The Mario Blog
From print to tablet: dissecting and creating

TAKEAWAY: It is an exciting evolution to take your newspaper or magazine from a pdf only presence in the tablet to a curated tablet edition. We do such a workshop in Slovakia this week for the team of Novy Cas. In two days: you start at zero, then develop your information architecture, then move on to the design

TAKEAWAY: It is an exciting evolution to take your newspaper or magazine from a pdf only presence in the tablet to a curated tablet edition. We do such a workshop in Slovakia this week for the team of Novy Cas. In two days: you start at zero, then develop your information architecture, then move on to the design

blog post image

A typical iPad Design Lab deals with four essential topics: storytelling, pop ups, navigation, look & feel/Luis Vazquez illustrations

blog post image

blog post image

Moments from the Novy Cas iPad design workshop: first conceptualizing how to translate the print product to a tablet curated edition; then sketching information architecture strategy; then developing the look & feel, a process of two days from start to finish.

So the team wants to evolve from a pdf only tablet edition to a curated one. That’s the challenge and the excitement ahead for the editors/designers of Slovakia’s Novy Cas, and we are doing a two-day workshop this week to help them with their goals.

Where does one start the planning of a curated tablet edition?

Let’s go tablet edition

First, the publisher must give the go ahead to such curated edition, which requires the necessary human resources to be executed. There is not too much automatic about a curated edition, which is what makes them so popular with users, who appreciate visual surprises, pop ups and content that has been customized to exploit the potential of the tablet.

Unlike the pdf edition, which is relatively easy to execute, the curated edition requires at least three people in charge: an editor, a photo editor/art director, minimum of one journalist to adapt stories from other platforms to the tablet.

Those important essentials

Second, our workshop covers the essentials: the research of tablet use, storytelling strategies, look and feel, grids and navigation. A special unit of the workshop is devoted to those important and necessary pop up moments—remember, when you design for the tablet, you design for the brain, the eye and the finger. Pop ups play a key role.

Key points:

Research: A review of tablet user habits by age, gender; results of the Poynter Institute EyeTrack Tablet research; various studies from around the globe—-tablet users range in ages from the very young to the 70+ set; tablet users prefer to check news in their tablets in the evening.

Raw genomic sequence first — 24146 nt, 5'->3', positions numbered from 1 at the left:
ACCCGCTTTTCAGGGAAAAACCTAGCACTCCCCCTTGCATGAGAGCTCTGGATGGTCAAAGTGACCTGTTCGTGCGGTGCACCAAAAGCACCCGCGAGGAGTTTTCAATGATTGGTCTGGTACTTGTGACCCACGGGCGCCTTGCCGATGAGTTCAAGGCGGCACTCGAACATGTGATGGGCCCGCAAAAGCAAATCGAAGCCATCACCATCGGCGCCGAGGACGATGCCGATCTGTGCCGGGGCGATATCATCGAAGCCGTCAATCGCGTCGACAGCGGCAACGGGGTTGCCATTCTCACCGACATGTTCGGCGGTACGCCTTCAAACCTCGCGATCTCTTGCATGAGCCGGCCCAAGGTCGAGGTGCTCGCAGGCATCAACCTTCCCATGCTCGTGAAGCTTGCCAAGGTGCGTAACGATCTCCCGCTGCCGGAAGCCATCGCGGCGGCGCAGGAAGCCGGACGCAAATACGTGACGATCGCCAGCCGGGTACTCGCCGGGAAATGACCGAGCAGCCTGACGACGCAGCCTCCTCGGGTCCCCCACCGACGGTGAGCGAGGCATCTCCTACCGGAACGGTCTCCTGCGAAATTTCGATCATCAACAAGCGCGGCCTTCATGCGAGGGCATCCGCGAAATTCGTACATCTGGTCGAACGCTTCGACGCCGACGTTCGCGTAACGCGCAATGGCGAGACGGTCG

Storytelling strategies: Tablet users come to read—long narratives and mini stories; they want to get more than the information in an average print-styled caption; it is important to train the staff to write mini stories, self contained in 10 lines or fewer.

Look & feel: Take the DNA of your existing print publication, but stop the imitations there; create your own look for the tablet, make it special, distinct, seductive, but with subtle reminders of the publication that originates it. Pay special attention to fonts (usually play with three fonts to keep things active); experiment with color (especially for type)

Grids: A first step, just as it is with any type of design: the map to the journey; whether you go two, three or four columns, or mixture of them, establish your grid criteria early. It will affect all you do.

Navigation: Should be as intuitive as possible, simple (based on few clickable elements that define the content of the entire app—and, important, do not try to emulate every section you carry by name in your printed publication. Remember, there are no page numbers for sequencing in a tablet edition. Users jump from here to there: make that skipping easy and painless.

What’s your publication’s DNA?

Third, this is the important part of the workshop: when the editors take their existing publication as it appears in print/online and extract its DNA and other important content elements to make them part of the curated tablet edition.

Start with simple sketches

blog post image

Early sketches begin to present a picture of how content will flow, and elements will fit on the screen

Four, sketching begins—-first with an outline of how content will flow, number of screens per section, typographic components, grid and color palette.

To me, this is a key step in the process, as we put all sketches on the wall, review content flow, ease of navigation, app functionality.

See those first fully designed screens

Once the information architecture has been clearly defined, then it is time to turn to the more design oriented elements, to see how an actual screen looks, defining the look & feel of the tablet app.

Here is where storytelling, typography, grid and color palette come together as a perfect symphony. Or, where one can ask the question: do they?

It all happens in two days, which is the way the world moves today: you start at zero, then develop your information architecture, then move on to the design. That provides the necessary foundation for the tablet edition to become a real tangible part of the media quartet.

Of special interest today:

blog post image

The new cover for the Times’ T Magazine

Li on T: The New Creative Director Speaks: style file: daily fashion, party, and model news

Our own take on the new T of Times Magazine:

Keep The Daily Texan daily | The Daily Texan